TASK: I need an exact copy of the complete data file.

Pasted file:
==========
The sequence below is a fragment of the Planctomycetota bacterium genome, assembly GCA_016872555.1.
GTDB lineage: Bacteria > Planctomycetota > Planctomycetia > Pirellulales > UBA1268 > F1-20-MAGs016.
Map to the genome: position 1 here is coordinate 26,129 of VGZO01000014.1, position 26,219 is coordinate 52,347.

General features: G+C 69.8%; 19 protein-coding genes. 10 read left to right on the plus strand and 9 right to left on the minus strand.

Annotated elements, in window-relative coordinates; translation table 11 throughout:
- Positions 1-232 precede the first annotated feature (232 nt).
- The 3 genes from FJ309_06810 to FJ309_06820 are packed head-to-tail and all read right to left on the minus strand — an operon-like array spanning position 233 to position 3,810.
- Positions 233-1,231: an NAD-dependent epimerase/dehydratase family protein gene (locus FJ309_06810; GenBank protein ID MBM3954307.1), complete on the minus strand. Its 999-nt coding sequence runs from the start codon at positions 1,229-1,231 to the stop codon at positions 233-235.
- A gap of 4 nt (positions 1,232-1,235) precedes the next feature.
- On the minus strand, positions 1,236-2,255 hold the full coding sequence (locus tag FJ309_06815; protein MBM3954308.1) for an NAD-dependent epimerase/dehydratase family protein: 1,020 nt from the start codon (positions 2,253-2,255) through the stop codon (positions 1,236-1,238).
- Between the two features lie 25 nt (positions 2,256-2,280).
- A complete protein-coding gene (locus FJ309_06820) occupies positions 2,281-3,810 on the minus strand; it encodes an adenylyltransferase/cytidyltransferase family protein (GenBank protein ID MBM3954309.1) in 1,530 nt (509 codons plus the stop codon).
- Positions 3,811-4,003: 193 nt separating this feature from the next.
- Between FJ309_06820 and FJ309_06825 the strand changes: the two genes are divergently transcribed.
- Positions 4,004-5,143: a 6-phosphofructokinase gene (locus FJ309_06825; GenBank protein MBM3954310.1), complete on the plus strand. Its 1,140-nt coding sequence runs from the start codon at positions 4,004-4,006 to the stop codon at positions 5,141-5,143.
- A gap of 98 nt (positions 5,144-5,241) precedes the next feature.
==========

The sequence below is a fragment of the Planctomycetota bacterium genome, assembly GCA_016872555.1.
GTDB lineage: Bacteria > Planctomycetota > Planctomycetia > Pirellulales > UBA1268 > F1-20-MAGs016.
Map to the genome: position 1 here is coordinate 26,129 of VGZO01000014.1, position 26,219 is coordinate 52,347.

General features: G+C 69.8%; 19 protein-coding genes. 10 read left to right on the plus strand and 9 right to left on the minus strand.

Annotated elements, in window-relative coordinates; translation table 11 throughout:
- Positions 1-232 precede the first annotated feature (232 nt).
- The 3 genes from FJ309_06810 to FJ309_06820 are packed head-to-tail and all read right to left on the minus strand — an operon-like array spanning position 233 to position 3,810.
- Positions 233-1,231: an NAD-dependent epimerase/dehydratase family protein gene (locus FJ309_06810; GenBank protein ID MBM3954307.1), complete on the minus strand. Its 999-nt coding sequence runs from the start codon at positions 1,229-1,231 to the stop codon at positions 233-235.
- A gap of 4 nt (positions 1,232-1,235) precedes the next feature.
- On the minus strand, positions 1,236-2,255 hold the full coding sequence (locus tag FJ309_06815; protein MBM3954308.1) for an NAD-dependent epimerase/dehydratase family protein: 1,020 nt from the start codon (positions 2,253-2,255) through the stop codon (positions 1,236-1,238).
- Between the two features lie 25 nt (positions 2,256-2,280).
- A complete protein-coding gene (locus FJ309_06820) occupies positions 2,281-3,810 on the minus strand; it encodes an adenylyltransferase/cytidyltransferase family protein (GenBank protein ID MBM3954309.1) in 1,530 nt (509 codons plus the stop codon).
- Positions 3,811-4,003: 193 nt separating this feature from the next.
- Between FJ309_06820 and FJ309_06825 the strand changes: the two genes are divergently transcribed.
- Positions 4,004-5,143: a 6-phosphofructokinase gene (locus FJ309_06825; GenBank protein MBM3954310.1), complete on the plus strand. Its 1,140-nt coding sequence runs from the start codon at positions 4,004-4,006 to the stop codon at positions 5,141-5,143.
- A gap of 98 nt (positions 5,144-5,241) precedes the next feature.